FRANCES WATTS, AUTHOR OF HEROES OF THE YEAR

Today, Frances Watts visits Kids’ Book Capers to talk about her journey and Heroes of the Year, the latest book in the popular Ernie & Maud series.

How did you become a writer?

The first step to becoming a writer was by becoming a reader, and falling in love with books and stories. That certainly inspired me to write my own. But it was really through writing my first book—Kisses for Daddy—that I developed the confidence to keep writing. And the act of writing one book unleashed a floodgate of ideas!

What do you enjoy most about being a writer?

There are so many things I love about writing it’s hard to say what I enjoy most! I particularly like bringing characters to life, becoming so caught up in their stories that they seem real to me. And, of course, it’s wonderful when those characters become real to other people.

What is the hardest thing about being a writer?

It can be hard sometimes to make the words on the page live up to the ideal in your head. And the ideas don’t always flow when you want them to.

What were you in a past life (if anything) before you became a writer?

I was—and still am—a book editor, a job I find very rewarding. I work freelance and divide my time between editing and writing.

What is your greatest writing achievement?

I’d say that touching people with my books is the greatest achievement. Having parents tell me that Kisses for Daddy is a book the whole family loves and shares, or a teacher say that she uses Parsley Rabbit’s Book about Books with her students, or a child tell me that the Ernie & Maud books are the funniest things they’ve ever read or that they can’t wait for the next book in the Gerander Trilogy. It’s when readers connect with my books that I feel like I’ve really achieved something.

What are you working on at the moment?

I’m currently working on the final book in the Gerander Trilogy. It’s exciting to be revealing secrets I’ve held on to since the first book, The Song of the Winns—but also sad to be saying goodbye to characters who have been living in my head for a long time.

Do you have any tips for new writers?

Definitely I’d say: read. And think about what you’re reading, think about how the book is crafted. Then I’d say: write for yourself. Don’t try to write for a market or follow a formula; write because you have a story in you that’s busting to get out. Once you have written that story, find yourself a reader, someone who will give you honest feedback, and be prepared to keep working—rewriting and editing—until your manuscript really represents the best you can do.

Do your books have any consistent themes/symbols/locations. If so, what are they?

Because I write for several different age groups, on the surface they don’t necessarily have that much in common…Then again, I think there is a certain idealism, a certain quirky sense of humour—and there’s usually a talking animal or two!

How many books have you had published?

My new book, Heroes of the Year, is my tenth book.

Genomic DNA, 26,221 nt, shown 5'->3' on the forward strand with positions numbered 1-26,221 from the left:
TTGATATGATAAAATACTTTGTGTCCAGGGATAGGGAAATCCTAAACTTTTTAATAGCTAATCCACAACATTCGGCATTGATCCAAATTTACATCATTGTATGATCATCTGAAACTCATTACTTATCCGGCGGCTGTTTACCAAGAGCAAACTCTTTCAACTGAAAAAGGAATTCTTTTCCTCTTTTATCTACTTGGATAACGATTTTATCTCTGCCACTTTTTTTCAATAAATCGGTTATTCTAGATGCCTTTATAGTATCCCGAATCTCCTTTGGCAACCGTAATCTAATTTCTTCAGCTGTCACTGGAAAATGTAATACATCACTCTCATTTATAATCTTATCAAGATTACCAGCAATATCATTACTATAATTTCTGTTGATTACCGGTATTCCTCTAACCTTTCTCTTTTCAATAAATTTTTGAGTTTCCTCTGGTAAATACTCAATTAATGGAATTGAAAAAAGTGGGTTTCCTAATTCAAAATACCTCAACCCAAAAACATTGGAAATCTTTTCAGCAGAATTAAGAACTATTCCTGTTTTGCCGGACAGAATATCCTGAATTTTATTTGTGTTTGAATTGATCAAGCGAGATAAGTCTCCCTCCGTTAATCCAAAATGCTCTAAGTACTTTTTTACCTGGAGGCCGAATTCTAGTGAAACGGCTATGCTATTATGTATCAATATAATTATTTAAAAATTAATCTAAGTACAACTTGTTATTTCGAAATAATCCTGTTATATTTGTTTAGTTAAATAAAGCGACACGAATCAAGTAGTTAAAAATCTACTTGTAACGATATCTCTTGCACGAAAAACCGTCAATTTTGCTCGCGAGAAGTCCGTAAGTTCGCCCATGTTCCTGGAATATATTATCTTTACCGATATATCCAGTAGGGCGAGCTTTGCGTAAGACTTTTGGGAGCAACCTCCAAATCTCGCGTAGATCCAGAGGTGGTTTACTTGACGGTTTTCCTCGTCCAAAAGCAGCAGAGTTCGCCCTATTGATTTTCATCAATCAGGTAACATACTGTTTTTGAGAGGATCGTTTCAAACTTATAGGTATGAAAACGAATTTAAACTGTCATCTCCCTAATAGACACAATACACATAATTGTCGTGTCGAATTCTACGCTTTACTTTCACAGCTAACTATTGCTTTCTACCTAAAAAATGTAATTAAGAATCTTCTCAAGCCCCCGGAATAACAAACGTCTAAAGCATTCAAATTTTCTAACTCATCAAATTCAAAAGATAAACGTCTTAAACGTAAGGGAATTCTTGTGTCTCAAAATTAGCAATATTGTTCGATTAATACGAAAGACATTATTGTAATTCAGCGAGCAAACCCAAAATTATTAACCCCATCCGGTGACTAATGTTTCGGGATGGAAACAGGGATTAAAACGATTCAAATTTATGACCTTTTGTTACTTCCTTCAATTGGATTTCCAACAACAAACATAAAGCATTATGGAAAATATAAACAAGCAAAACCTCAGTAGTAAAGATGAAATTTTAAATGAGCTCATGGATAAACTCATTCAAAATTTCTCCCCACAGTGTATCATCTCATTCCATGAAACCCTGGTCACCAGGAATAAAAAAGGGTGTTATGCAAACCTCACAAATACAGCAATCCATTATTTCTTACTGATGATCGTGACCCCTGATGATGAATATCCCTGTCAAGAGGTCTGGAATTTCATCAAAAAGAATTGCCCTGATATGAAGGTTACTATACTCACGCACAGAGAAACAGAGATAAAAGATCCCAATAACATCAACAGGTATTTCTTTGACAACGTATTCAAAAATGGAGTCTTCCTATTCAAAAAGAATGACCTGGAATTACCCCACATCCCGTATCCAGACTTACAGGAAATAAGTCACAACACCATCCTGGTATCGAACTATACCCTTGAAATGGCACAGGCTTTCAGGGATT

What inspired you to write this book?

Heroes of the Year is the fourth book in the Ernie & Maud series. In each of the books in the series the main characters face a moral dilemma and, through their friendship, learn something about themselves. This book in particular was inspired by the idea of learning to accept that it’s okay to lose.

What’s it about?

Extraordinary Ernie and Marvellous Maud are two very unlikely superheroes—Ernie because he’s just an ordinary kid, and Maud because…she’s a sheep. In Heroes of the Year Ernie and Maud are in the running to win the Superheroes Society’s Heroes of the Year award. But when they’re faced with a terrible dilemma, they have to decide how far they’ll go in their quest for the prize…

What age groups is it for?

Ages 7-10.

Why will kids like it?

It’s full of false moustaches! I think kids will love the humour, while identifying with the characters. And Judy Watson’s illustrations are, as always, hilarious.

Can you tell me about the main character and what you like/dislike about him/her?

I love Ernie for his honesty and good-heartedness, and Maud for her loyalty and determination. (There is also a group of older superheroes who act as mentors to Ernie and Maud, and they are terrific fun to write, having very human flaws and foibles.)

Is there something that sets this book apart from others?

Did I mention the moustaches…?

What did you enjoy most about writing this book?

It’s great to have the opportunity to revisit much-loved characters and see them grow and develop across a series. I also really loved plotting this book and working to achieve a humorous trajectory that ties together different threads in a satisfying resolution.

What was the hardest thing about writing this book?

See above re the humorous trajectory and satisfying resolution!

Thanks, Frances for visiting Kids’ Book Capers.

Tomorrow, Judy Watson will be here to talk about the illustrating process and in the afternoon we’ll be reviewing Frances and Judy’s new book, Heroes of the Year. Hope you can join us.

 

Published by

Dee White

Dee White lives with her husband and two sons in a small rural country town which has more kangaroos than people. She has worked as an advertising copywriter and journalist and has had numerous career changes because until recently, writing wasn’t considered to be a proper job. Letters to Leonardo, her first novel with Walker Books Australia, was published in 2009 to great critical acclaim.